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The Hindu art, religion and cultural history have been primarily affected by two major literary works of ancient India: The Ramayana and the Mahabharata. The Ramayana has traveled through centuries and civilizations in the Indian origin and culture. Its influence has been on every living being not only in India, but also almost the whole of South-East Asia. The Ramayana has fervently carved out the building blocks of Hindu religion and its massively diverse culture. The Great Indian values and heritage owes its existence to Valmiki’s epic story. Even in today’s generations, the basic human ethics and values can be traced out back to the Ramayana. Ramayana can answer all our questions and problems of our present life. The solutions to our problems lie in following the ideologies presented in the epic.
In the field of Literature, many great writers have been influenced by Valmiki’s Ramayana. Even the masterpieces by the great Kalidasa, was inspired from Ramayana. Prominent impacts of Ramayana in his works can be seen in ‘Raghuvams’, ’Meghdoot’, ‘Abhgana Shakuntala’, ‘Vikramorvasiya’ and ‘Kumarasambhava’. Not only the epic, but
also its characters were adopted in literary works by writers and poets. Lakshmana Suri, a poet of the 19th century, delivered many great works based on Ramayana, such as the ‘Prapanna Vibishanam,’ ‘Paulastya Vadham,’ ‘Gayatri Ramayanam’ and the ‘Ramayana Sangraha.’ The Tamil poet, Kambar wrote Kambaramayanam in the 12th century, the Telegu poet, Gona Budda Reddy wrote the Ranganatha Ramayanam. The telegu poetess, Molla wrote Molla Ramayana,the 15th century Bengali poet Krittibas Ojha wrote Krittivasi Ramayana. The most popular poem inspired by Ramayana is its 16th century Awadhi version, Ramacharitamanas, written by Tulsidas.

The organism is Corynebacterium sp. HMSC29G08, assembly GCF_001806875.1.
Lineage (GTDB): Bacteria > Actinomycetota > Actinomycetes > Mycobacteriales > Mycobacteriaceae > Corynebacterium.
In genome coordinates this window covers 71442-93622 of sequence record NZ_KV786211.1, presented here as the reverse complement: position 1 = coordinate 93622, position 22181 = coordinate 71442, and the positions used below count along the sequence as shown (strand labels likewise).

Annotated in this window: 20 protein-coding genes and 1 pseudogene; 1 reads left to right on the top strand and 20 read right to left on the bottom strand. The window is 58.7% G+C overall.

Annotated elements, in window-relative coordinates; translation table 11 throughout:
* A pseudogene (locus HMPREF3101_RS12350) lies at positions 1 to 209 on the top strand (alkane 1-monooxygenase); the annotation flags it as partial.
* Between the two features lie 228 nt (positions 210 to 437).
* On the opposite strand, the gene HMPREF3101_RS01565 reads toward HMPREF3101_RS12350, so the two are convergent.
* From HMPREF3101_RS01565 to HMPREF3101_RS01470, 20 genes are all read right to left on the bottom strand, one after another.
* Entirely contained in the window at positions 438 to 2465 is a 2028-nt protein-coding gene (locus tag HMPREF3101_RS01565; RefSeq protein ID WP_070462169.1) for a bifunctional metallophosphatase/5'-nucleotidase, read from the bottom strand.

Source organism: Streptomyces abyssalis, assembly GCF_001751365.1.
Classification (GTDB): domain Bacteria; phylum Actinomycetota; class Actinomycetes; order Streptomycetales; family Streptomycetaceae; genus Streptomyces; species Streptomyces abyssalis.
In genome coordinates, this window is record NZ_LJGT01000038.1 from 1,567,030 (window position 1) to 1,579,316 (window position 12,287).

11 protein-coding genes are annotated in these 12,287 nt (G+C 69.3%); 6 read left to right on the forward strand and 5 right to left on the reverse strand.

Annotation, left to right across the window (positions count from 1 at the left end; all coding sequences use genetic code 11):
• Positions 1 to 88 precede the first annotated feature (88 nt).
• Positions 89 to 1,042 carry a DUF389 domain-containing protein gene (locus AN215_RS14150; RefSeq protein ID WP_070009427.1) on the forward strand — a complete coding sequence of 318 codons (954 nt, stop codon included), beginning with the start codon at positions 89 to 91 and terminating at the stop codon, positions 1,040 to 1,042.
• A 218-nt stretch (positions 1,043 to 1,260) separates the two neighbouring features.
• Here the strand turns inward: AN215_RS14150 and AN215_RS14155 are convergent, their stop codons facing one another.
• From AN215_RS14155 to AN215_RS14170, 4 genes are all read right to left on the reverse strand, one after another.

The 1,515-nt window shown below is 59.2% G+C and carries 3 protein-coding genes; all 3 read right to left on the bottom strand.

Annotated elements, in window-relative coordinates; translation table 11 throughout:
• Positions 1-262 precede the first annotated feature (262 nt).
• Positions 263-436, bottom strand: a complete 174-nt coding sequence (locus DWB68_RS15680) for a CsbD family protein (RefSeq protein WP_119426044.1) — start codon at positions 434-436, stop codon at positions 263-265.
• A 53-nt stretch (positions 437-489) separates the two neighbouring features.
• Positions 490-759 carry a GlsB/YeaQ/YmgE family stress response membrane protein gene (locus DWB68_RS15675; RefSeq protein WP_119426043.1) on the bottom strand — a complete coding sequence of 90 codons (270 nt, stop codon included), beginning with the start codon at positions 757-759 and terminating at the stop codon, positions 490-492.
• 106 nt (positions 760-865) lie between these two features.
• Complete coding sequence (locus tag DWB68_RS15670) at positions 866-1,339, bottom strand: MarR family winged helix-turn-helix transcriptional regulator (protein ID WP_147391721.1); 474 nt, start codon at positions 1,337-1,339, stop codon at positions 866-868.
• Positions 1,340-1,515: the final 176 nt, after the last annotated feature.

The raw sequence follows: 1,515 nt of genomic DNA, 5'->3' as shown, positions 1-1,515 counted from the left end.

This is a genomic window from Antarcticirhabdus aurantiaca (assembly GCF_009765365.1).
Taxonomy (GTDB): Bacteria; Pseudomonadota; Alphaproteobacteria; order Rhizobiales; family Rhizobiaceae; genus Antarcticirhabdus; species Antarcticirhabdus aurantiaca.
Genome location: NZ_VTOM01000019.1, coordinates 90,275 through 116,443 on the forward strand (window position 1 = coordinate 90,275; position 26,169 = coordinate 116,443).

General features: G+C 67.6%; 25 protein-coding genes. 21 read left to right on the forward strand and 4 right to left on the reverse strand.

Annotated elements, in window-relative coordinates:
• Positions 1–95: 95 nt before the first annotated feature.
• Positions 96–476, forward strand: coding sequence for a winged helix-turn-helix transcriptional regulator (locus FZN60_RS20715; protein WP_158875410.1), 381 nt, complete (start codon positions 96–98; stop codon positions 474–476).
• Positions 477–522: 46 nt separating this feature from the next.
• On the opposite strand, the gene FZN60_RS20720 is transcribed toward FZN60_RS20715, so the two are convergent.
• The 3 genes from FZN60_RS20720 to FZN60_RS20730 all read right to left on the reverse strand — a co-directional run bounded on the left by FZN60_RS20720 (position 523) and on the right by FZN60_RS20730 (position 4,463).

Valmiki Ramayana’s profound impact across the civilizations can be highlighted in the fact that the epic has led to the production of numerous Ramayanas, almost 300 creative works spanning across the cross sections of a variety of regions, languages and countries. The Ramayana has been adapted suiting to the local conditions. If people think that the effect of Ramayana is only restricted to India, or South-East Asia, think again! The huge volumes of research work done on Ramayana is incredible in its own sense. There is an unending list of translations available on Ramayana in a variety of languages, even Arabic and Uzbec. The travelers, sailors and traders across the times have spread the knowledge, principles and values of the great Indian masterpiece. Thus, we see that the Ramayana knows no bounds, constraints and barriers of language, borders, and diversities. Ramayana has risen above them through the ages, proving that it is more than just another work of literature. It pertains to the lives of human beings, their moral values and ethics.
Ramlila – A Stage Play Popular World Over
In India, the influence of Ramayana is not just restricted to literary works. We Indians are well familiar with the popular stage play, Ramlila, which re-enacts the Ramayana. The history of Ramlila dates back to the 17th century when the first Ramlila show was staged by Megha Bhagat, one of the disciples of Tulsidas, the writer of Ramacharitramanas, however some historians believe that it was first staged between 1200 and 1500 AD. Over the civilizations, Ramlila has transformed a lot, and its reach has touched all corners of the globe. Even today Ramlila shows are performed in countries like United States, Canada, Mauritius, Netherlannds, and Australia. In 2005, The UNESCO declared the Ramlila to be a Masterpiece of the Oral and Intangible Heritage of Humanity. Indians still celebrate festivals like Diwali, by enacting Ramlila. The right mix of humor and grandeur in Ramlila makes the joy of festivals manifold times, especially when celebrated with all people in the community. Many prominent parks in India are named after Ramlila as the play is performed there at least once a year.
Movies Inspired from Ramayana
In the 20th century India, many movies were made based on the Ramayana. One of the first was Sampoorna Ramayana, a Telegu movie in 1958. In 1961, Sampoorna Ramayana was remade to a Hindi film by Babubhai Mistry, while the name of this mmovie was kept the same. Following is the chronological order of movies released in India on Ramayana:
- Lava Kusha – 1963, Telegu Movie
- Kanchana Sita – 1977, Malayalam Movie
- Ramayana: The Legend of Prince Rama- 1992, Japanese animated film releases in Hindi, English and Japanese languages.
- Sita Sings the Blues – 2008, English animated movie
- Lava Kusa: The warrior Twins – Animated film, 2010
- Ramayana: The Epic – Warner Bros. Indian animated movie,2010